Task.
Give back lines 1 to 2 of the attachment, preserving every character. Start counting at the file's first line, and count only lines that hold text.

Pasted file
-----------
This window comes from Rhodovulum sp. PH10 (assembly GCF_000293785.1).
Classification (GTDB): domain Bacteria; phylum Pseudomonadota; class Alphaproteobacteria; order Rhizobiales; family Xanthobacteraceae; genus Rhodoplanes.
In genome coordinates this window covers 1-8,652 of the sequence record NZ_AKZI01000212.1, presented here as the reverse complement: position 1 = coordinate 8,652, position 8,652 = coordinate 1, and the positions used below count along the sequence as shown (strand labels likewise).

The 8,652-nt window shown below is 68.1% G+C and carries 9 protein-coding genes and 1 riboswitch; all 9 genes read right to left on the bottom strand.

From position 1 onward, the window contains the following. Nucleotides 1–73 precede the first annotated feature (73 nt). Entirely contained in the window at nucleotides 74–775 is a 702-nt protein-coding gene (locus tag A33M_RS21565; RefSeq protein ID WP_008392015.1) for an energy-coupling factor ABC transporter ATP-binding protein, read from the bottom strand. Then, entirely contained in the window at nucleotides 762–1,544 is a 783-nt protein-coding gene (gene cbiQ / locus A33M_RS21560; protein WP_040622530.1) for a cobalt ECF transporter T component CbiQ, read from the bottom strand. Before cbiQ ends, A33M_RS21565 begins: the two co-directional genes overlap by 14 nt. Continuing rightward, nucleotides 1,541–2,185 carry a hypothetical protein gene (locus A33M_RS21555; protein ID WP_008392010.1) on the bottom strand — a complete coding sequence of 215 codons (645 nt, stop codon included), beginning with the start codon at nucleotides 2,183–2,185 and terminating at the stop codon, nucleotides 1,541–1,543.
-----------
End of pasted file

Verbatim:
This window comes from Rhodovulum sp. PH10 (assembly GCF_000293785.1).
Classification (GTDB): domain Bacteria; phylum Pseudomonadota; class Alphaproteobacteria; order Rhizobiales; family Xanthobacteraceae; genus Rhodoplanes.